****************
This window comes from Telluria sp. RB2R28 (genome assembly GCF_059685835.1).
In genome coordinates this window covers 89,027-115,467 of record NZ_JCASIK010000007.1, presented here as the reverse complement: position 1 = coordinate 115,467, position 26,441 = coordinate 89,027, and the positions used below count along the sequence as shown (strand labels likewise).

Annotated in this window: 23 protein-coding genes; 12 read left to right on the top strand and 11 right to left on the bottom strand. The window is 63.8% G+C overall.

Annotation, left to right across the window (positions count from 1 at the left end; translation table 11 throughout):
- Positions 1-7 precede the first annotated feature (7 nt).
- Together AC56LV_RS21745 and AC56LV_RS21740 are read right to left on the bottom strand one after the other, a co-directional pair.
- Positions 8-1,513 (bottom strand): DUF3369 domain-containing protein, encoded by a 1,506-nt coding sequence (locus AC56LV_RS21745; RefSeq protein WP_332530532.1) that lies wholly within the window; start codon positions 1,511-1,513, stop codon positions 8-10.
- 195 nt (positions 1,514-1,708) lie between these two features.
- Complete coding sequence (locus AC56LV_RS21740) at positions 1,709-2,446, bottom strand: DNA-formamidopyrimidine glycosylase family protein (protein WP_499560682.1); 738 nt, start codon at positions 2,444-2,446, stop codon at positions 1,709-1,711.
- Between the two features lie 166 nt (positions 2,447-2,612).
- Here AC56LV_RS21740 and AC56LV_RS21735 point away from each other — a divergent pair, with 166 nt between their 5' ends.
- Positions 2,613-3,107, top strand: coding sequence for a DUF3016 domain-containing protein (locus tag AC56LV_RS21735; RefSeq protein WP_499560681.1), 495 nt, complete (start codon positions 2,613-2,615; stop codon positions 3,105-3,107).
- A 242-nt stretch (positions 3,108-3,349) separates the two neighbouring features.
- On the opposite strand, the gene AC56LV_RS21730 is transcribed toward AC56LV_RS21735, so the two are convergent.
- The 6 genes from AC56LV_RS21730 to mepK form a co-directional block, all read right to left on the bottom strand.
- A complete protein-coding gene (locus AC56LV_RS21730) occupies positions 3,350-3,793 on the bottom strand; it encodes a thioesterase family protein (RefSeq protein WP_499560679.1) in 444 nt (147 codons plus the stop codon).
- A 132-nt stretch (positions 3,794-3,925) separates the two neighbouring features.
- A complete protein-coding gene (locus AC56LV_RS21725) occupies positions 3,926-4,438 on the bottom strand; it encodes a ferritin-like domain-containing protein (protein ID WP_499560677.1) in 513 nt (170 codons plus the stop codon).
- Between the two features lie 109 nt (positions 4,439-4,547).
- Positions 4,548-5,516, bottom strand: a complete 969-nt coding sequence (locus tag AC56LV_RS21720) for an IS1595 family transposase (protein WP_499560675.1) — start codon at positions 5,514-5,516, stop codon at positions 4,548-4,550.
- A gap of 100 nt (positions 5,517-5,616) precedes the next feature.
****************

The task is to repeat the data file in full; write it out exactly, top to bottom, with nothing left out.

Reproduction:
This window comes from Telluria sp. RB2R28 (genome assembly GCF_059685835.1).
In genome coordinates this window covers 89,027-115,467 of record NZ_JCASIK010000007.1, presented here as the reverse complement: position 1 = coordinate 115,467, position 26,441 = coordinate 89,027, and the positions used below count along the sequence as shown (strand labels likewise).

Annotated in this window: 23 protein-coding genes; 12 read left to right on the top strand and 11 right to left on the bottom strand. The window is 63.8% G+C overall.

Annotation, left to right across the window (positions count from 1 at the left end; translation table 11 throughout):
- Positions 1-7 precede the first annotated feature (7 nt).
- Together AC56LV_RS21745 and AC56LV_RS21740 are read right to left on the bottom strand one after the other, a co-directional pair.
- Positions 8-1,513 (bottom strand): DUF3369 domain-containing protein, encoded by a 1,506-nt coding sequence (locus AC56LV_RS21745; RefSeq protein WP_332530532.1) that lies wholly within the window; start codon positions 1,511-1,513, stop codon positions 8-10.
- 195 nt (positions 1,514-1,708) lie between these two features.
- Complete coding sequence (locus AC56LV_RS21740) at positions 1,709-2,446, bottom strand: DNA-formamidopyrimidine glycosylase family protein (protein WP_499560682.1); 738 nt, start codon at positions 2,444-2,446, stop codon at positions 1,709-1,711.
- Between the two features lie 166 nt (positions 2,447-2,612).
- Here AC56LV_RS21740 and AC56LV_RS21735 point away from each other — a divergent pair, with 166 nt between their 5' ends.
- Positions 2,613-3,107, top strand: coding sequence for a DUF3016 domain-containing protein (locus tag AC56LV_RS21735; RefSeq protein WP_499560681.1), 495 nt, complete (start codon positions 2,613-2,615; stop codon positions 3,105-3,107).
- A 242-nt stretch (positions 3,108-3,349) separates the two neighbouring features.
- On the opposite strand, the gene AC56LV_RS21730 is transcribed toward AC56LV_RS21735, so the two are convergent.
- The 6 genes from AC56LV_RS21730 to mepK form a co-directional block, all read right to left on the bottom strand.
- A complete protein-coding gene (locus AC56LV_RS21730) occupies positions 3,350-3,793 on the bottom strand; it encodes a thioesterase family protein (RefSeq protein WP_499560679.1) in 444 nt (147 codons plus the stop codon).
- A 132-nt stretch (positions 3,794-3,925) separates the two neighbouring features.
- A complete protein-coding gene (locus AC56LV_RS21725) occupies positions 3,926-4,438 on the bottom strand; it encodes a ferritin-like domain-containing protein (protein ID WP_499560677.1) in 513 nt (170 codons plus the stop codon).
- Between the two features lie 109 nt (positions 4,439-4,547).
- Positions 4,548-5,516, bottom strand: a complete 969-nt coding sequence (locus tag AC56LV_RS21720) for an IS1595 family transposase (protein WP_499560675.1) — start codon at positions 5,514-5,516, stop codon at positions 4,548-4,550.
- A gap of 100 nt (positions 5,517-5,616) precedes the next feature.